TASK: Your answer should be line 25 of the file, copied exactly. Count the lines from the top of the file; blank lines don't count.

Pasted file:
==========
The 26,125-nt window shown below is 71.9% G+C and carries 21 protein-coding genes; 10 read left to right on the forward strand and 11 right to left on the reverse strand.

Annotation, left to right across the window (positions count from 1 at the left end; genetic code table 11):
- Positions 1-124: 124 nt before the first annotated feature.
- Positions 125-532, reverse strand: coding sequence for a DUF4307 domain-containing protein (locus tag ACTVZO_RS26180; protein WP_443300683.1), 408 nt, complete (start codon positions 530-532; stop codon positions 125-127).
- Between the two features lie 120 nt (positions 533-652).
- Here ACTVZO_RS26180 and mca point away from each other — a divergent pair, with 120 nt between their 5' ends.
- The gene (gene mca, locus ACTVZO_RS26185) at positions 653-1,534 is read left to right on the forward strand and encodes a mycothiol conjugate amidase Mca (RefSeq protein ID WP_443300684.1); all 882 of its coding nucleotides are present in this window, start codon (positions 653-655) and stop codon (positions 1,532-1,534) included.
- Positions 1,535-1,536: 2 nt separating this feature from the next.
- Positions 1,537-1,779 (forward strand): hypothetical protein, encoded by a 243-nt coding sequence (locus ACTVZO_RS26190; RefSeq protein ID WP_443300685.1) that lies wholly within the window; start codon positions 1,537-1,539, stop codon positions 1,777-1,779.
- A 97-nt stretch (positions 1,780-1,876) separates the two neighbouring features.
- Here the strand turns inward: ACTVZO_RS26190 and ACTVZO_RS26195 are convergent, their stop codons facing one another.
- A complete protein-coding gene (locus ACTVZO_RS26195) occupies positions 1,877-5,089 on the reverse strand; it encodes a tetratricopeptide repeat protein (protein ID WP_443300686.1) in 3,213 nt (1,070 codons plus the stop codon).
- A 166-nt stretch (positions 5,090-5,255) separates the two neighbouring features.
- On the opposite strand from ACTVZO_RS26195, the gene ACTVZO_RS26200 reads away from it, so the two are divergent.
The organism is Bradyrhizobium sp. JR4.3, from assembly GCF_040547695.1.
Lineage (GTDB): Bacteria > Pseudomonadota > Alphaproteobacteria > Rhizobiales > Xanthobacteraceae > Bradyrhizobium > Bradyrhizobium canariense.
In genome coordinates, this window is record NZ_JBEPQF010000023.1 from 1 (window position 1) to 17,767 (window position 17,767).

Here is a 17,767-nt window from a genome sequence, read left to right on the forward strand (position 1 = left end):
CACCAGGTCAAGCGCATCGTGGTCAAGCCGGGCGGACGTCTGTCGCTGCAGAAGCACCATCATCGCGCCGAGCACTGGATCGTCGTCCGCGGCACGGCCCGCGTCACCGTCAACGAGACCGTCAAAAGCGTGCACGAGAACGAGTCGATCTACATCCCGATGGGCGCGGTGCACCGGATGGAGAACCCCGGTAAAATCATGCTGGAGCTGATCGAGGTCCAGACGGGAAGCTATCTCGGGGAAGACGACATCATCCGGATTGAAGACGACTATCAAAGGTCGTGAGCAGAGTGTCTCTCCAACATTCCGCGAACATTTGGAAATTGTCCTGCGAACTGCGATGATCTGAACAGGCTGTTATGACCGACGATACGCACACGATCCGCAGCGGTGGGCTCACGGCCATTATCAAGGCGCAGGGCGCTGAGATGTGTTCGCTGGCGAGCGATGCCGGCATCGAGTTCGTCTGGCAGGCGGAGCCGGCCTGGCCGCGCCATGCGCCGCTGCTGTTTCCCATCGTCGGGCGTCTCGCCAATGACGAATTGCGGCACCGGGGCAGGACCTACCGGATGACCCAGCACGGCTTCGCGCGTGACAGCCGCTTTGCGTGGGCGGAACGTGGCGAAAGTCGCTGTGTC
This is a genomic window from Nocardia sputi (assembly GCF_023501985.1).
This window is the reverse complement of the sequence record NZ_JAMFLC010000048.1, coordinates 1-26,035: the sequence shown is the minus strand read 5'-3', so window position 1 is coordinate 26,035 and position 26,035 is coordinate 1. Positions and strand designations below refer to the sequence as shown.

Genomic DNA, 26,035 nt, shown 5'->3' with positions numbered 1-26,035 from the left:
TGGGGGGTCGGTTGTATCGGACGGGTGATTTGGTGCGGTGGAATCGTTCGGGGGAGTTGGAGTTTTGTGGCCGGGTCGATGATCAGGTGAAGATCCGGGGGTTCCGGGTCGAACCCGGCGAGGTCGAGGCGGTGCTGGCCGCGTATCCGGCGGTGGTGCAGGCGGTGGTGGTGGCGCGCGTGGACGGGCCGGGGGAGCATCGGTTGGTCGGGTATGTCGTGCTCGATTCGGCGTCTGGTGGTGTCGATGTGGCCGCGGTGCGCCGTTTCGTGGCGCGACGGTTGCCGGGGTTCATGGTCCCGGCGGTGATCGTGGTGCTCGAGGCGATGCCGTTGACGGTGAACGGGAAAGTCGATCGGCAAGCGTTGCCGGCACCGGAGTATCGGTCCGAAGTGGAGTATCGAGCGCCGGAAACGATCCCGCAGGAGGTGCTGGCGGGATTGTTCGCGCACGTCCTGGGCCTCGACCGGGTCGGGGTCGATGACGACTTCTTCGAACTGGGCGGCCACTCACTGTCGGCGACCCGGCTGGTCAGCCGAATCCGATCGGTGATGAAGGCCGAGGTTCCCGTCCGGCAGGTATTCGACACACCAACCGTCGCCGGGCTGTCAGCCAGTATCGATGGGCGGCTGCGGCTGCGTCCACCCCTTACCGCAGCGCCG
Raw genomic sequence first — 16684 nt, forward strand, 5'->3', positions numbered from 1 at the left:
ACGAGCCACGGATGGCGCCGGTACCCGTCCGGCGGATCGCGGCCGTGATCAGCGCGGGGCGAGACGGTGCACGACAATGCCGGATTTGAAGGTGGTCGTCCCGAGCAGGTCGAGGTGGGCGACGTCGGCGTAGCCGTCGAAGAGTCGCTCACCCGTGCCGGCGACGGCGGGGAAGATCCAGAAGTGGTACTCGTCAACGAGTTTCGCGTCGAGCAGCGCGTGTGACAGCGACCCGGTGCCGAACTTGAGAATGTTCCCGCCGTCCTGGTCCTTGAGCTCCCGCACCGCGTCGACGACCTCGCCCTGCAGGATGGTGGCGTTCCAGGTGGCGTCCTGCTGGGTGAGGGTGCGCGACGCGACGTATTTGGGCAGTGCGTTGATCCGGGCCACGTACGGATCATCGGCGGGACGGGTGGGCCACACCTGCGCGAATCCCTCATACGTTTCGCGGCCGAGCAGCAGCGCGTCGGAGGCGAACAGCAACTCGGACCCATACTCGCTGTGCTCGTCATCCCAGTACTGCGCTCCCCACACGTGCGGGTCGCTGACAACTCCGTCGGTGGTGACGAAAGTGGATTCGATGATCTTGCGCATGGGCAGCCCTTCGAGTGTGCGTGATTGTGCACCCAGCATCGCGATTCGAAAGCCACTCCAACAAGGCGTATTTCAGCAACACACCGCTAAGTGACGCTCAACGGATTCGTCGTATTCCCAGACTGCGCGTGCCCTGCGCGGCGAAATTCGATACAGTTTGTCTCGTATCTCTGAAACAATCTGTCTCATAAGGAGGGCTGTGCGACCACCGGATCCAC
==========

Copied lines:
ACGAGCCACGGATGGCGCCGGTACCCGTCCGGCGGATCGCGGCCGTGATCAGCGCGGGGCGAGACGGTGCACGACAATGCCGGATTTGAAGGTGGTCGTCCCGAGCAGGTCGAGGTGGGCGACGTCGGCGTAGCCGTCGAAGAGTCGCTCACCCGTGCCGGCGACGGCGGGGAAGATCCAGAAGTGGTACTCGTCAACGAGTTTCGCGTCGAGCAGCGCGTGTGACAGCGACCCGGTGCCGAACTTGAGAATGTTCCCGCCGTCCTGGTCCTTGAGCTCCCGCACCGCGTCGACGACCTCGCCCTGCAGGATGGTGGCGTTCCAGGTGGCGTCCTGCTGGGTGAGGGTGCGCGACGCGACGTATTTGGGCAGTGCGTTGATCCGGGCCACGTACGGATCATCGGCGGGACGGGTGGGCCACACCTGCGCGAATCCCTCATACGTTTCGCGGCCGAGCAGCAGCGCGTCGGAGGCGAACAGCAACTCGGACCCATACTCGCTGTGCTCGTCATCCCAGTACTGCGCTCCCCACACGTGCGGGTCGCTGACAACTCCGTCGGTGGTGACGAAAGTGGATTCGATGATCTTGCGCATGGGCAGCCCTTCGAGTGTGCGTGATTGTGCACCCAGCATCGCGATTCGAAAGCCACTCCAACAAGGCGTATTTCAGCAACACACCGCTAAGTGACGCTCAACGGATTCGTCGTATTCCCAGACTGCGCGTGCCCTGCGCGGCGAAATTCGATACAGTTTGTCTCGTATCTCTGAAACAATCTGTCTCATAAGGAGGGCTGTGCGACCACCGGATCCAC